Actives offer the ability to include true bi-amping, which does work better than passive crossovers, and dedicated DSP, for ruler flat response out of the box.

+1

In addition to FR smoothing, the time alignment is enormously important as well ... in the right hands.


Quote:
Originally Posted by Jon Lane View Post

Active full sized speakers should have presented an attractive alternative for a big segment of consumer audio for some time.

+1


Quote:
Originally Posted by Bill Fitzmaurice View Post

It won't be long. Good quality passive crossovers aren't cheap, while the price of watts keeps dropping it seems every day. When you consider that if the woofer amp is 100 watts then the midrange amp need only be 50 watts and the tweeter amp 10 watts, and then see how cheap Lepai and the like are even now, maybe the handwriting is on the wall.

+1

I often recommend a would be HT/home audio buyer to examine the ~8" two-way active products that are in abundance from the pro/prosumer world. There's an incredible array of solid products that offer a great alternative to the conventional AVR/passive speaker route.

From the highly recomended and inexpensive Behringer two-ways (I've not heard properly), KRK, JBL, and the wonderful Mackie 6" and 8" two ways, there's a lot to be said for a platform of these in a bass managed home system. Myself, I'd strongly recommend three of the Mackies across the front in most any modest sized room, as a great starting point. Sure, the big online retailers sell the hell out of these, but the cool thing is they're very likely available locally for someone wanting to check them out for purchase. ADAM also are nice, but I've not experienced the lower priced models.

Quote:
Originally Posted by kbeam418 View Post

Very nice! What is the name of the graphic EQ?

Looks like the Behringer DEQ2496, here if you're interested.

I'd be suspect of the Genelecs fed thru the DEQ2496, but who knows. I've had transparency issues with Behringers across the mains.

If he could comment, I'd really be interested to see his impressions. On the sub(s), no problem. Full disclosure, I've not used that model.. so my hesitation may be unwarranted.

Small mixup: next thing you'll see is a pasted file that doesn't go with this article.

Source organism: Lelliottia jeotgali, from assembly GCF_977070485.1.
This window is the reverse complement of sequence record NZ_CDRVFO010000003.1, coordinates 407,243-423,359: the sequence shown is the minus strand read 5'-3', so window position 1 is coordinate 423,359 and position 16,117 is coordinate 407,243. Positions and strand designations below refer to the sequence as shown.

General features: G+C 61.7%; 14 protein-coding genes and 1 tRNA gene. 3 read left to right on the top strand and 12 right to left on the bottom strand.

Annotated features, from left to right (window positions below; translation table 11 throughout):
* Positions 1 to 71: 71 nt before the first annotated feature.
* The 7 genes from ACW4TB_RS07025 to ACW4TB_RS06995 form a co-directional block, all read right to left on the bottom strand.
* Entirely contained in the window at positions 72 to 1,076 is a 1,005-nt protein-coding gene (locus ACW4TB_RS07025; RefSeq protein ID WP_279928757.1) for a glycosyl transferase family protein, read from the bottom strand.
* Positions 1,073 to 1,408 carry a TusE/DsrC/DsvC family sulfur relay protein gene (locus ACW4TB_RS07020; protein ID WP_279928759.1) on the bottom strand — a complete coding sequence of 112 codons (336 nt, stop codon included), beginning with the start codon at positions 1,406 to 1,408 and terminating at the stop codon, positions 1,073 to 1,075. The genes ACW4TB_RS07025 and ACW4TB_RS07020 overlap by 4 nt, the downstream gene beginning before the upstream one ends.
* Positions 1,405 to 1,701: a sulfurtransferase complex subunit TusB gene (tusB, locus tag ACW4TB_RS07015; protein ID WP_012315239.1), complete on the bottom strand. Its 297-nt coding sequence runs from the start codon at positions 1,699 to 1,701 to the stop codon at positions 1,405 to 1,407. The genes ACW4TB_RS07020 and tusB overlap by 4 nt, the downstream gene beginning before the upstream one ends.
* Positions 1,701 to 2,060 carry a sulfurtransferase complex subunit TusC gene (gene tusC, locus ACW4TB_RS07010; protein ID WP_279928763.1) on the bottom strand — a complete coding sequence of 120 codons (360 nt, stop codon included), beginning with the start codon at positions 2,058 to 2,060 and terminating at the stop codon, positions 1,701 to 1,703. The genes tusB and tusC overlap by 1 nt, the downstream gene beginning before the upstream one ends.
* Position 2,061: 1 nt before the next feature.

Quote:
Originally Posted by grnsr View Post

ok if I'm going the active speakers route and am building in stages:
and a budget of about $1500 to $2000 for the L-R pair - which make/models should I consider?

It certainly depends on your habits (loud?) and your room size, and useage, ie, music playback without a sub, with a sub, HT plack, etc.

But, Mackie's HR824mk2, here, or ADAM's 8" monitor may appeal to you.

If you're utilizing a combo music/HT bass managed system, the center is vital IMO, and three identical fronts (none of this horizontal stuff) is ideal. If you need three, then Mackie offers a 6" version, and you could do three of those for your stated budget.

I believe Ethan Winer still utilizes three 6" Mackies across the front of his sizable HT.




Quote:
Originally Posted by Genelec Man View Post

Personally I really like the QSC K series. I believe the K8 which is an 8" 2 way with 500 watts for each driver AND with active filters with DSP are about 700 each. I have heard them and let me tell you they are smooth & have more headroom than you'll need.

+1

You're absolutely right. The QSC K8s are fantastic. I've got four of them, I use them as my four surround speakers. I also got their matching mounting yokes, which really help with aiming, etc. These things are incredible. Yeah, they have a composite shell, but wow they sound fine and are great for mains duty too. Upon receiving them, I placed two of them up front,... just temporary... to see how they sounded, ... I was so impressed, I got one of the other ones and made it so I had all three across the front,...LCR style. Well, an afternoon experiment turned out to be several weeks long! I did finally take them down, when my new mains arrived last year.